Houston Black Restaurant Week, which benefits Blue Triangle Community Center, features more than 20 participating restaurants this year including Holley's Seafood Restaurant and Oyster Bar. (Photo by Julie Soefer)
Butternut squash at Lucille's (Photo courtesy Lucille's Facebook page)
Experience Etta's Kitchen's brunch pop-up at Bar 5015 during Black Restaurant Week. (Photo by Emile C. Brown)
Grab a pizza during Black Restaurant Week at D'Marcos Pizzeria. (Photo courtesy D'Marcos Facebook page)
Kitchen 713 also serves as a participating restaurant.
Nearly a century has passed since the inception of Blue Triangle Community Center. Stationed in Houston’s historic Third Ward neighborhood, the storied institution was originally established as a central meeting place for girls and women of color during World War I.
A transcendent community pillar, Blue Triangle continues to advance its original mission, functioning as a vital neighborhood hub while also providing public daycare, diverse recreational classes, and activities for both children and adults.
So why is it that such a historic landmark is widely unheard of? After all, the grounds were named a Texas Registered Historical Site in May 2002, and the building also houses a now famous mural painted by acclaimed African-American artist Dr. John Biggers, the former head of Texas Southern University’s art department.
Accolades aside, you’ll find that awareness of the community center and funding are still lacking. Just look at the building’s failing roof, a complication that continues to threaten the lifespan of Biggers’ on-site mural.
Now, just shy of Blue Triangle’s 100th birthday, a brazen group of millennials is stepping in to jolt the community center’s progress. With the lead of founder Warren Luckett, Houston Black Restaurant Week — a now annual culinary series — is aiming to raise funds for the ailing grounds by channeling the power of food and Houstonians love of restaurants.
This year’s programming — which started Monday and now spans two weeks — marks the second iteration of Black Restaurant Week following its inaugural debut last spring. Similar to Houston Restaurant Weeks, BRW showcases a bevy of African-American owned restaurants with special prix-fixe menus. A portion of the proceeds will benefit Blue Triangle Community Center, aiding in the renovation of its commercial kitchen. (Interested in donating to the cause? Click here.)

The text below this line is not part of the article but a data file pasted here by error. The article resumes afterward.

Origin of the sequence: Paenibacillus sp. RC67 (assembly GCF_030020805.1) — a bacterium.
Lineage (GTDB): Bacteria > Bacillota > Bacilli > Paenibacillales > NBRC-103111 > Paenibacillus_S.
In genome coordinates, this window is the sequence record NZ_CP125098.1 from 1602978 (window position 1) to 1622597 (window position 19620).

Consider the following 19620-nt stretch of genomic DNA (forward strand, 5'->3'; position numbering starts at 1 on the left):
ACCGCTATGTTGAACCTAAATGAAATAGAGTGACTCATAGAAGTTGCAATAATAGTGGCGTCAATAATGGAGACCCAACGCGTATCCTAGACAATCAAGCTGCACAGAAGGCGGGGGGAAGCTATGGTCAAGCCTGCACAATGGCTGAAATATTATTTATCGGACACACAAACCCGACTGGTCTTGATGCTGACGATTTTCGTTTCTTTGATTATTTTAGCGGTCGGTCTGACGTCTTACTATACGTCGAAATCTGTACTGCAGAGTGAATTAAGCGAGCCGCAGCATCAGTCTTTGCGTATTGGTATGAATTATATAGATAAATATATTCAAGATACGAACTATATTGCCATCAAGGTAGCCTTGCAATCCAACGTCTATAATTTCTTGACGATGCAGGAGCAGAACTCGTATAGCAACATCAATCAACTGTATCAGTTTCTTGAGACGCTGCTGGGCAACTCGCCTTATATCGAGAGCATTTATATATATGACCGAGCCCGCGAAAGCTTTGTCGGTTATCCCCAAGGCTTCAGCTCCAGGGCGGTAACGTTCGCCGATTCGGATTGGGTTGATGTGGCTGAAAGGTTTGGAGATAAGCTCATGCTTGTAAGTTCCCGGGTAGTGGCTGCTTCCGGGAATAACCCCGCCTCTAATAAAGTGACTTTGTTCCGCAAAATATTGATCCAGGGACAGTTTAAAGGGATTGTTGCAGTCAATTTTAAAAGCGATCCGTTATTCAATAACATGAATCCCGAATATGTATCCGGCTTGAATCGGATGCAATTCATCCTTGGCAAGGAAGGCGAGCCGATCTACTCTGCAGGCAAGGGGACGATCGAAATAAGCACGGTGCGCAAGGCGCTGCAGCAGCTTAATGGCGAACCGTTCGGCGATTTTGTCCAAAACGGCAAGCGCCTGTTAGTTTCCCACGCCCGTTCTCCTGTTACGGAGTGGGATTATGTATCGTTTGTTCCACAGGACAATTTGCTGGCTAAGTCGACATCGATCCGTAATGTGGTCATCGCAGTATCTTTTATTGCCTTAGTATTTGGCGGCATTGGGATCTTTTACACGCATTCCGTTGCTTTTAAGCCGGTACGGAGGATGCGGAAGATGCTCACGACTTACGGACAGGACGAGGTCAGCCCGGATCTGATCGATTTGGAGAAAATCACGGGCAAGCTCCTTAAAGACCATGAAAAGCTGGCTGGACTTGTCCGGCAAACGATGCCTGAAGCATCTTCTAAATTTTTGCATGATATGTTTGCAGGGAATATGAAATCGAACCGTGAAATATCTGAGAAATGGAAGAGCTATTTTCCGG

“We look forward to partnering with Blue Triangle Community Center to revitalize their commercial kitchen,” Luckett says. “Our hope is that this space will enrich the culinary community throughout Houston and provide an economic stimulus to the center and other local businesses.”
Not only will the BRW programming help make a difference for Blue Triangle, but it also puts both well-known and obscure Black owned restaurants at the culinary forefront of Houston’s diverse culinary scene.
“Last year, over $50,000 was generated back into the Houston economy [during Black Restaurant Week],” Luckett explains. “We want to continue to keep our Black businesses thriving. Extending Black Restaurant Week to two weeks, economically, will help bring in more revenue and support to the community and the participating restaurants that need it.”
So how does one partake in the two-week restaurant bonanza? Just head to any of the more than 20 participating restaurants for brunch, lunch, or dinner, and ask for the special Black Restaurant Week menu. Prix-fixe menu options range in price from $15 to $25 for casual dining and $35 to $45 for for fine dining.
Participating restaurants include a diverse range of eateries such as Holley’s Seafood Restaurant and Oyster Bar, Lucille’s, Kitchen 713, Live Oak Bar and Grill, Reggae Hut, Etta’s Kitchen, Phil & Derek’s Jazz Lounge, Ogun Art + Wine, D’Marcos Pizzeria, and more. Also special this year is the addition of four breakfast restaurants — Cafeeza, Kaffine Coffee, Toasters, and The Shack.
Can’t make it to one of your favorite restaurants? UberEats is helping the organization execute a virtual restaurant week of sorts, delivering dishes from participating restaurants straight to your door.
In addition to the featured restaurant menus, Black Restaurant Week will also feature five additional events throughout its two-week rub. Aroma, a restaurant consultant series and three-course meal presented by Greater Houston Black Chamber, concluded yesterday at Live Oak Grill.
Nosh, a culinary showcase sponsored by Verizon takes place on Thursday, April 20 from 6:30 to 9:30 pm at Ensemble Theater. Lookout for succulent bites from some of Houston’s top caterers and chefs.
The Soundbites Food Truck Festival is on Saturday, April 22 from 2 to 8 pm at Peggy Park, making for a great Earth Day activity. The Art of Flavor pop-up dinner presented by Smith Center and luxury spirits brand DeLeón Tequila pops up at a private location on Monday, April 24, showcasing a preview of chef Jonny Rhodes’ upcoming new restaurant Indigo.